At a hearing held on 21 May 2011, it was determined that the police must provide evidence regarding the identification of the alleged murder weapon to the DNA experts appointed by the court and must provide the testimony of the police who found the weapon. According to Knox's father, the police's reluctance to provide this information to the court-appointed DNA experts has delayed their report. In June 2011, the report by court appointed forensic experts concluded that there was not enough DNA on the bra clasp to retest, that the collection of the bra clasp evidence did not conform to internationally accepted procedures, and the collection was "in a context that was highly suggestive of ambient contamination." The forensic experts further concluded that the previous results indicating that Kercher's DNA was on the knife blade appeared "unreliable because not supported by scientifically valid analytical procedures." On the 25th of July 2011, the forensic experts testified that they found no DNA or blood on the blade of a knife the prosecutors argued was the murder weapon.

This begs the question; was there enough DNA on the knife initially? If so, where did it go?

In June, several witnesses testified that they had information that demonstrated Knox and Sollecito were innocent. One witness stated that his estranged brother committed the murder and one of Guede's former cellmates testified that Guede revealed that Knox and Sollecito had nothing to do with the crime. He testified that Guede and another friend went to Kercher's house with the intent of having three way sex with her, but when she refused his friend stabbed her to death. The defence also called other witnesses to support Alessi's testimony. One such witness testified that he had heard stories of Knox and Sollecito's innocence while he was in jail and he heard Guede say that Knox and Sollecito were innocent.

However, Guede denied this on the stand, calling it "all lies". He said he had never discussed the murder and that the former cellmate was being manipulated by others. Prosecutor Mignini introduced new evidence by reading a letter penned by Guede in 2010 that referred to "the horrible murder of a splendid girl by Raffaele Sollecito and Amanda Knox", and Guede stated that he stood by the contents of the letter.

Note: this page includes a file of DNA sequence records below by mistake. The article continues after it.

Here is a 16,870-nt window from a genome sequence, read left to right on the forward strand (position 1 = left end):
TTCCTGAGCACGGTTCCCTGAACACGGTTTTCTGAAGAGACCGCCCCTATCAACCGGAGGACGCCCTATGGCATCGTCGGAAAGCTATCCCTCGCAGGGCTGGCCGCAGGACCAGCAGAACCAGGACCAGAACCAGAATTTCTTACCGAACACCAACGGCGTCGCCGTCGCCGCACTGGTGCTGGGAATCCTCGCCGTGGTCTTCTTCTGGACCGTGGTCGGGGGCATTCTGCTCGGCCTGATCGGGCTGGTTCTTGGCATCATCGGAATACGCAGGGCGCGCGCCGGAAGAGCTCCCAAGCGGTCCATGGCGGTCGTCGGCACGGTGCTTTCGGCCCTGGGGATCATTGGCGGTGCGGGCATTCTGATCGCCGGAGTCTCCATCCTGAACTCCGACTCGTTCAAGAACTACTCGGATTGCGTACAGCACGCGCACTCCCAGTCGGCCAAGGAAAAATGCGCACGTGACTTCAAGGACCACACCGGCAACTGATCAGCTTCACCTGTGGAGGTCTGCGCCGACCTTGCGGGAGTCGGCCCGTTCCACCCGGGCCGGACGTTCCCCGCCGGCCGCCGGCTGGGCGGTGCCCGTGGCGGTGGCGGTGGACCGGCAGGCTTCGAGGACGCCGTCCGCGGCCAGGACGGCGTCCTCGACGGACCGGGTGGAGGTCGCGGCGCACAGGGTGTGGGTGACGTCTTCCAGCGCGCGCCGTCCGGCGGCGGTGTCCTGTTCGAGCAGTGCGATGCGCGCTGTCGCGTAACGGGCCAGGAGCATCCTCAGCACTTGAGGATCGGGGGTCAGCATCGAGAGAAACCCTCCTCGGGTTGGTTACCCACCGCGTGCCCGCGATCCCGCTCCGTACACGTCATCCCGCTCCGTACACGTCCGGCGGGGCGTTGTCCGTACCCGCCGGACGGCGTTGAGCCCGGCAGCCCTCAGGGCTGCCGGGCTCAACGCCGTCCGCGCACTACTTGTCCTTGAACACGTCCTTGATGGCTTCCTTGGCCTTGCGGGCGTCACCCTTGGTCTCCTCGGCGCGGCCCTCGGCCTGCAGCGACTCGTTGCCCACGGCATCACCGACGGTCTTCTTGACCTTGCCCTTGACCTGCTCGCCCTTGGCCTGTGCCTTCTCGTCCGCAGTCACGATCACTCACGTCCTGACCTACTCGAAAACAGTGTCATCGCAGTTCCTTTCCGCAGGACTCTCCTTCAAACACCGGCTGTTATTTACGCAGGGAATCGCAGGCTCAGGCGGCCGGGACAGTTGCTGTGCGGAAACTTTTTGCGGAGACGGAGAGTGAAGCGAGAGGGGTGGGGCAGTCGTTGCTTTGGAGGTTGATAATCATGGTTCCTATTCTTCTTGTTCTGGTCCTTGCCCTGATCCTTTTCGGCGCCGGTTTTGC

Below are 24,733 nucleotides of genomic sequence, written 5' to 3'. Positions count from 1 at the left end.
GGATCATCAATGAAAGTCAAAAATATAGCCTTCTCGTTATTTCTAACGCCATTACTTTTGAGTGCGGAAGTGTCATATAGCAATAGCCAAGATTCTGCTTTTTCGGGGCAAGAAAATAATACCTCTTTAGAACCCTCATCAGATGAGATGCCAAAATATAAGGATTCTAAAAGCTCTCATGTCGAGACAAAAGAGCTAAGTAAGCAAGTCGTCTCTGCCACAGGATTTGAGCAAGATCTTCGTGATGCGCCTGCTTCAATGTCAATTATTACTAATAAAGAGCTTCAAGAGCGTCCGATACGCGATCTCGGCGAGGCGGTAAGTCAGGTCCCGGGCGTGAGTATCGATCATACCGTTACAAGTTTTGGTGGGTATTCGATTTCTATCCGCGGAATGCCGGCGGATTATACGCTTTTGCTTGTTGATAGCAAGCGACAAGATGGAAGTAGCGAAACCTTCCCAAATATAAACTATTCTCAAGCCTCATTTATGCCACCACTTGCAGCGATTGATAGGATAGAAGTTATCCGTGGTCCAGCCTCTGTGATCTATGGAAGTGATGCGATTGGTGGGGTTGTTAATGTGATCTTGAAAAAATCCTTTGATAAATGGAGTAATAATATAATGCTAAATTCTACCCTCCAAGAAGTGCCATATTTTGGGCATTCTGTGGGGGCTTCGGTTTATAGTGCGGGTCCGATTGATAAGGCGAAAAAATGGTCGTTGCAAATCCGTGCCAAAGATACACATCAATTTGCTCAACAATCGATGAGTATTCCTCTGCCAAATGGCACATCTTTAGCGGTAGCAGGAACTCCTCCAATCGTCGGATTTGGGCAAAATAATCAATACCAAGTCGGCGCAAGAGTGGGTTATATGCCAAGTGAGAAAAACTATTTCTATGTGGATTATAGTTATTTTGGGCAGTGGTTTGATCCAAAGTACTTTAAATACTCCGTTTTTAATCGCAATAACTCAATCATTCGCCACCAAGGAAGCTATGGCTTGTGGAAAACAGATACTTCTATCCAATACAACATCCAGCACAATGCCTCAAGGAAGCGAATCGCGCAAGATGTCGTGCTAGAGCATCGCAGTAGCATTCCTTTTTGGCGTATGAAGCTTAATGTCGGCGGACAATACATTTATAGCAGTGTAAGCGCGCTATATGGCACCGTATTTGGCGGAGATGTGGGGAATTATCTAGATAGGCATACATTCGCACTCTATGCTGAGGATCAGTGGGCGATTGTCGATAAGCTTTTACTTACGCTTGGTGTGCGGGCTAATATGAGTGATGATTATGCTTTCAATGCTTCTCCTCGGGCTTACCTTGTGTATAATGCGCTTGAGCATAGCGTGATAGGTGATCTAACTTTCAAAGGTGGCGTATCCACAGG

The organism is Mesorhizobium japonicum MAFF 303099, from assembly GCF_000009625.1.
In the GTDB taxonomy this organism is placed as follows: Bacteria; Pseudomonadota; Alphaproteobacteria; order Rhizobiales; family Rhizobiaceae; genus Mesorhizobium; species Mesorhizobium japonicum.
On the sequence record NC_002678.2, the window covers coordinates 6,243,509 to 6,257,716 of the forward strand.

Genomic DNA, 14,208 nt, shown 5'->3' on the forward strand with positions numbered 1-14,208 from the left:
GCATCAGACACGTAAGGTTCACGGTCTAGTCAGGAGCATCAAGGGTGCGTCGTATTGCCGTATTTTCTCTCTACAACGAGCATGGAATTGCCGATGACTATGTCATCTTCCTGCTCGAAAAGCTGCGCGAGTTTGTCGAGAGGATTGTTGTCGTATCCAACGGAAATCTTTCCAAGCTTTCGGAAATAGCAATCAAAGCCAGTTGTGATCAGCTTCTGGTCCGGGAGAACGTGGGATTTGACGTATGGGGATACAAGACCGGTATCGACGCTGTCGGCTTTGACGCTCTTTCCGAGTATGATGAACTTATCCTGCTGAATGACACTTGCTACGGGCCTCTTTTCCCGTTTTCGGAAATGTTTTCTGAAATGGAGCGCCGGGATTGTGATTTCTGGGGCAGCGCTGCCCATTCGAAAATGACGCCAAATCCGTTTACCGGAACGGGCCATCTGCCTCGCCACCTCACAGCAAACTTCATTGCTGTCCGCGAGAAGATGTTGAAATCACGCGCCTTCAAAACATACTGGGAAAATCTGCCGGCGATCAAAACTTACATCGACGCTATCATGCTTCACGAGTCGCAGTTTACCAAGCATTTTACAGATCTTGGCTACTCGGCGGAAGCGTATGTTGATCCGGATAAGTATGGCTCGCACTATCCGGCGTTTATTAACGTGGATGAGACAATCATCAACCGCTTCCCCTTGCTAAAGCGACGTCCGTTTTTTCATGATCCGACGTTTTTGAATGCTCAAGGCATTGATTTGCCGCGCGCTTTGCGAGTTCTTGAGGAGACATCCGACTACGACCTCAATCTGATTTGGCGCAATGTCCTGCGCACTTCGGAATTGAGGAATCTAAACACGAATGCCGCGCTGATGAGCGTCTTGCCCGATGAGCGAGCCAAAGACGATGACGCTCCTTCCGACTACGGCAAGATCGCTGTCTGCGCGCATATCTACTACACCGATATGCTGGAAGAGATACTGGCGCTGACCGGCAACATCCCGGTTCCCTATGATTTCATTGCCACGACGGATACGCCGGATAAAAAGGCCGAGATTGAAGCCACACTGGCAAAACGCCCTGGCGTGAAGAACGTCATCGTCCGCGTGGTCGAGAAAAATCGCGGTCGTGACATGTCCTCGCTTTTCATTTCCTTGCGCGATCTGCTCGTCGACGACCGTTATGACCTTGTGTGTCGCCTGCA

In closing arguments a lawyer for Sollecito argued that, based on transition of gastric contents, the time of death was no later than 9:30 pm, rather than just after 11:30 pm as had been determined by the court of first instance.

On the 3rd of October 2011, murder convictions against Knox and Sollecito were overturned and they were both immediately released. The defamation charge against Knox resulting from her accusation that club owner Patrick Lumumba was responsible for the murder, was upheld, and she was sentenced to a three-year term and fined €22,000. Since she had already served four years imprisonment, it did not affect her release

In the court of public opinion — Italian public opinion — Amanda Knox remains a temptress and diabolical sex-killer. In the formal court — an Italian appellate hearing — the 24-year-old American is innocent, a victim of a staggering miscarriage of justice and botched investigation.

Quite honestly, I believe that Knox, Sollecito and Guede were jointly responsible for Kercher’s death. There was simply too much evidence against them and Knox’s statements to the police bears scrutiny and certainly didn’t put her in a good light.

There is no doubt in my mind that the police bungled the investigation and the manner in which they questioned Knox was outrageous and it didn’t help to have a dishonest prosecutor proceeding against Knox and Sollecito.

The result was that Knox was free to go home within hours of the verdict that was delivered late Monday night, booked on a commercial flight back to Seattle Tuesday morning.

The reaction is disgruntled by many people: No clarity, no agreement and no justice for Meredith Kercher, a brutally slain young woman altogether eclipsed by the luminous aura cast by her former roommate.

The prosecution is appealing the decision. It will be interesting to see if the appeal will be in the prosecution’s favour. If so, Italy will have to apply to the United States to extradite Knox back to Italy to face another trial.

UPDATE: On March 26, 2013, the highest court in Italy ordered that Amanda Knox is to be tried again for the murder of Ms. Meredith Kercher. Knox is currently back in the USA and it is hardly likely that she will be extradited back to Italy. That means that she will be tried in abstentia. If the USA refuses to extradite her back to Italy, the Americans can give up any hope of successfuly asking the Italians to extradite people from Italy to the USA.